The DREAM Act did NOT pass. No executive order was issued. The form to apply for Deferred Action IS NOT yet available. But, those are the missleading news you might have heard after Friday’s announcement issued by the Department of Homeland Security (DHS) Secretary Janet Napolitano granting deferred action to undocumented youth who meet certain criteria.
We know there is some misinformation and confusion going around so in order to answer your questions we are hosting, the first on the line of more to come, Deferred Action Workshop on Monday, June 18th at 6:30pm at our office located on 339 Lafayette St, Buzzer #8 Room 304. New York, NY 10012.
The livestream for this meeting, in case you cannot make or are upstate, is: http://ustre.am/tJid
Attorney Lauren A. Burke will be answering your questions about Deferred Action, its meaning, who can benefit, and what to do if you decide to apply for it, among other questions you may have.
Bring your friends and get informed!
Here are some pros and cons of deferred action provided by David Bennion, an immigration attorney:
- It allows people to apply affirmatively, not just after they have been caught up in the deportation process. This will potentially benefit a much greater number of people than previous guidance.
- Work permits are available. Many, though not all, of applicants granted deferred action will be eligible for work permits.
- A two year period of deferred action will be granted to successful applicants.
- The policy affects all three immigration agencies. Today’s policy memo follows a series of similar memos over the past two years which have done little to stem the tide of record deportationsunder this president. Previous guidance on exercising prosecutorial discretion in line with enforcement priorities was directed only to Immigration and Customs Enforcement (ICE), which ignored the guidance. Today’s memo comes from Secretary Napolitano and is directed to all three agencies: Customs and Border Protection (CBP), U.S. Citizenship and Immigration Services (USCIS), and ICE. Hopefully the policy will be applied more comprehensively across the agencies than the prosecutorial discretion policy has been.
- USCIS will have more control over the process. The majority of applications will be reviewed by USCIS, which adjudicates applications for immigration benefits and is not formally tasked with immigration enforcement.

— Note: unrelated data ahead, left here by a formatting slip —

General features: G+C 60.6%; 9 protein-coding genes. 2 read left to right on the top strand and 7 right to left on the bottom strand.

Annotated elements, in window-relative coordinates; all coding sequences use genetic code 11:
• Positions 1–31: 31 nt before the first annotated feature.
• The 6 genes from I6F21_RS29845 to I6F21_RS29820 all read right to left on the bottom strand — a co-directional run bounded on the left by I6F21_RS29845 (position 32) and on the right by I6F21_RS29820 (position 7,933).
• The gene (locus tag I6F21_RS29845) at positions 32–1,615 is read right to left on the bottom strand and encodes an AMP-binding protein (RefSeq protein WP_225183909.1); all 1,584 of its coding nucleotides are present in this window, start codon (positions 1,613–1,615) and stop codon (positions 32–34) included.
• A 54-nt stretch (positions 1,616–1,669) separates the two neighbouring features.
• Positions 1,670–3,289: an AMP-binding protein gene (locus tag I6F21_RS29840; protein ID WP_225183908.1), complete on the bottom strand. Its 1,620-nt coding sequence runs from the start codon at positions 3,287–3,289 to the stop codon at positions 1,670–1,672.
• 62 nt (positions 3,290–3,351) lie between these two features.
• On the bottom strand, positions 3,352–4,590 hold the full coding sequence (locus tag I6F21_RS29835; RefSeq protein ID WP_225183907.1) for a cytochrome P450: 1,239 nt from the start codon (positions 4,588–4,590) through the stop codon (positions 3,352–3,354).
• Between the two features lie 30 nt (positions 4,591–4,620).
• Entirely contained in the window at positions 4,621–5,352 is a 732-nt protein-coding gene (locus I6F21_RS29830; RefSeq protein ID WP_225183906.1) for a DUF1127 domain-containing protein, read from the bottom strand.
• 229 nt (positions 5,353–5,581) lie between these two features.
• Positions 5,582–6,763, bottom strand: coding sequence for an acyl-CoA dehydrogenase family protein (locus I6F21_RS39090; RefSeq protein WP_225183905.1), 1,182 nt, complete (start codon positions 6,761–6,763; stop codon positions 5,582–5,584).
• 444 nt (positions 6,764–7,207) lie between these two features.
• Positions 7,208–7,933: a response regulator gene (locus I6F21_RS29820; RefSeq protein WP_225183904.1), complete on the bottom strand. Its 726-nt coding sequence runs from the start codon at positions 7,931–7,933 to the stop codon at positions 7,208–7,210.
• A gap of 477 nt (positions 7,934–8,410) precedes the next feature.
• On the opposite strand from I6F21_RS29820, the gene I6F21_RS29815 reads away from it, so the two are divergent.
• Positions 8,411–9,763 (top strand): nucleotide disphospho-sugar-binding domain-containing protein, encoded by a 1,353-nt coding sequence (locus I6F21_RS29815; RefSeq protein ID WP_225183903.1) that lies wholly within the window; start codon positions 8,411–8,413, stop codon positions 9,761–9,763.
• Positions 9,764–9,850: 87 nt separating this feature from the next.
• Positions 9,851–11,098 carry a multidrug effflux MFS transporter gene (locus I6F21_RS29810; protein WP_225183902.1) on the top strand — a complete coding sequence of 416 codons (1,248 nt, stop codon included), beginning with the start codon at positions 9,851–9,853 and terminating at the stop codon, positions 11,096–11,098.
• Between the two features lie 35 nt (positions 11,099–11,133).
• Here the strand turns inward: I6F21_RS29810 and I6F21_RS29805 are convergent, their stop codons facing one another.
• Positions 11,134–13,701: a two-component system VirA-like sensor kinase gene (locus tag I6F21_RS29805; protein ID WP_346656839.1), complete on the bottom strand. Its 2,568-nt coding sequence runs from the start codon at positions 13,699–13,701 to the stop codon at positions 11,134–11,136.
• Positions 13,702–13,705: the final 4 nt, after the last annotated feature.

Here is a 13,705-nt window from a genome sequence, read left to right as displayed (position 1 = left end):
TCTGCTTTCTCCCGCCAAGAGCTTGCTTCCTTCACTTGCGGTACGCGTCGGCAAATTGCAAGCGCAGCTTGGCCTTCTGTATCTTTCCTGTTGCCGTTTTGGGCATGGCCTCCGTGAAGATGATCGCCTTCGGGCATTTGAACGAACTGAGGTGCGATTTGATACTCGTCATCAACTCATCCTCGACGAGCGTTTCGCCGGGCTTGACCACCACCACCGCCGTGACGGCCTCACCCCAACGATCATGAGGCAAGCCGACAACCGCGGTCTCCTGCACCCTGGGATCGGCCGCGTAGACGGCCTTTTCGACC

- This is not an executive order. The policy does not grant Deferred Enforced Departure (DED) or Temporary Protected Status (TPS), which are designated by the President by executive order on humanitarian grounds. Even though the President decides who does or doesn’t qualify for TPS and DED, these statuses carry certain due process protections. Applications can be appealed in immigration court if initially denied. TPS or DED status cannot be terminated without cause. In contrast, the policy announced today only grants deferred action. There is no right to appeal a denial. While applicants can ask for supervisory review of an initial denial, that supervisory decision will be final.
- DHS can deny any application in its discretion even if the applicant meets the eligibility criteria. We will likely see many of the same due process problems that we have seen with the prosecutorial discretion policy, which led to a grant rate of 1.5%. There will be no impartial adjudicator, no right to meaningful review of faulty decisions, and no formalized way to present and evaluate evidence or legal arguments.
- The provisions dealing with criminal convictions will allow DHS to wrongly deny applications. The “significant misdemeanor” is a new concept in immigration law unique to this policy. Some convictions will not clearly fall inside or outside the “significant misdemeanor” category, and USCIS officers lack the guidance and expertise to navigate those waters. In its prosecutorial discretion review, DHS has treated any arrest as equivalent to a conviction. This policy turns the presumption of innocence on its head, denying undocumented people the protections afforded citizens in the criminal justice system. Since the policy announced today is based solely on the discretion of DHS, the risk is high that DHS will continue to treat any contact with the criminal justice system as fatal to an application, regardless of whether there was a conviction.
- Deferred action, once granted, can be terminated at any time without justification or review.
- Many people will be deported simply for applying for deferred action. USCIS will refer some denied cases to ICE for initiation of removal proceedings. Since there is no right to appeal an erroneous decision by USCIS under the new policy, mistakes may go uncorrected and lead to the deportation of qualified applicants.
- Immigration enforcement officers are likely to ignore the new policy. Applications for deferred action will be adjudicated only by USCIS officers and ICE attorneys. ICE enforcement officers and Border Patrol officers have been instructed to follow the policy guidelines. But ICE and Border Patrol officers ignored prior instructions to follow the prosecutorial discretion guidelines and faced no consequences. The proposed remedy when ICE or Border Patrol officers violate the new guidelines is to call the Law Enforcement Support Center hotline or complain to the ICE Office of the Public Advocate. Many people who are wrongly targeted by ICE or Border Patrol will not be in a position to do either of those things, and their cases will never come to the attention of the public or those who are tasked with monitoring implementation of this policy. DHS’s internal monitoring procedures are opaque and ineffective, so even when complaints are made, they are not likely to produce results.
Read more HERE.
See you on Monday and stay informed. Contact us at firstname.lastname@example.org for any pressing questions.